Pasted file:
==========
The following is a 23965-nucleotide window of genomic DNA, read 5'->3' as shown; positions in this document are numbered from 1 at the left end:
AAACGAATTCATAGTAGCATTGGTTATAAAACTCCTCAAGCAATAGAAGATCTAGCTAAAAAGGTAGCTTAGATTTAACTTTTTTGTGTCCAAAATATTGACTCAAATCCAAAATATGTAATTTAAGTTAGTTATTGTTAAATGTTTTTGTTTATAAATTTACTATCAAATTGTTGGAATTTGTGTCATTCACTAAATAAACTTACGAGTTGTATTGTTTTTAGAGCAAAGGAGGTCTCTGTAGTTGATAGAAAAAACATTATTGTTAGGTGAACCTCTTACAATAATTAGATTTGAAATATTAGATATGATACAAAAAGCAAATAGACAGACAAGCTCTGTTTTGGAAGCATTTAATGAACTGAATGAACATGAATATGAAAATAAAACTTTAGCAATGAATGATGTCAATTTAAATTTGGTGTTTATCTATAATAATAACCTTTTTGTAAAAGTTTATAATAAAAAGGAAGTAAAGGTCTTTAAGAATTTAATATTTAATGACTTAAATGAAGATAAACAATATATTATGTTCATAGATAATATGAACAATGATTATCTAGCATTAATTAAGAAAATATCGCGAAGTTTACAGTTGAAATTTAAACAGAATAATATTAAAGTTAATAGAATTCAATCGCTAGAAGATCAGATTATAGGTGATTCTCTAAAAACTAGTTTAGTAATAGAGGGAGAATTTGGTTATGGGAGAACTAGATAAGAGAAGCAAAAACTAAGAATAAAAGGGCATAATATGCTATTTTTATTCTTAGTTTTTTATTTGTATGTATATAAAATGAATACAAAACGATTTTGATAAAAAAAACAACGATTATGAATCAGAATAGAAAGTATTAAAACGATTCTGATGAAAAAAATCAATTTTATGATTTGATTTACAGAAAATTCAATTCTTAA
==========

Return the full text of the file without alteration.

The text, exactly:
The following is a 23965-nucleotide window of genomic DNA, read 5'->3' as shown; positions in this document are numbered from 1 at the left end:
AAACGAATTCATAGTAGCATTGGTTATAAAACTCCTCAAGCAATAGAAGATCTAGCTAAAAAGGTAGCTTAGATTTAACTTTTTTGTGTCCAAAATATTGACTCAAATCCAAAATATGTAATTTAAGTTAGTTATTGTTAAATGTTTTTGTTTATAAATTTACTATCAAATTGTTGGAATTTGTGTCATTCACTAAATAAACTTACGAGTTGTATTGTTTTTAGAGCAAAGGAGGTCTCTGTAGTTGATAGAAAAAACATTATTGTTAGGTGAACCTCTTACAATAATTAGATTTGAAATATTAGATATGATACAAAAAGCAAATAGACAGACAAGCTCTGTTTTGGAAGCATTTAATGAACTGAATGAACATGAATATGAAAATAAAACTTTAGCAATGAATGATGTCAATTTAAATTTGGTGTTTATCTATAATAATAACCTTTTTGTAAAAGTTTATAATAAAAAGGAAGTAAAGGTCTTTAAGAATTTAATATTTAATGACTTAAATGAAGATAAACAATATATTATGTTCATAGATAATATGAACAATGATTATCTAGCATTAATTAAGAAAATATCGCGAAGTTTACAGTTGAAATTTAAACAGAATAATATTAAAGTTAATAGAATTCAATCGCTAGAAGATCAGATTATAGGTGATTCTCTAAAAACTAGTTTAGTAATAGAGGGAGAATTTGGTTATGGGAGAACTAGATAAGAGAAGCAAAAACTAAGAATAAAAGGGCATAATATGCTATTTTTATTCTTAGTTTTTTATTTGTATGTATATAAAATGAATACAAAACGATTTTGATAAAAAAAACAACGATTATGAATCAGAATAGAAAGTATTAAAACGATTCTGATGAAAAAAATCAATTTTATGATTTGATTTACAGAAAATTCAATTCTTAA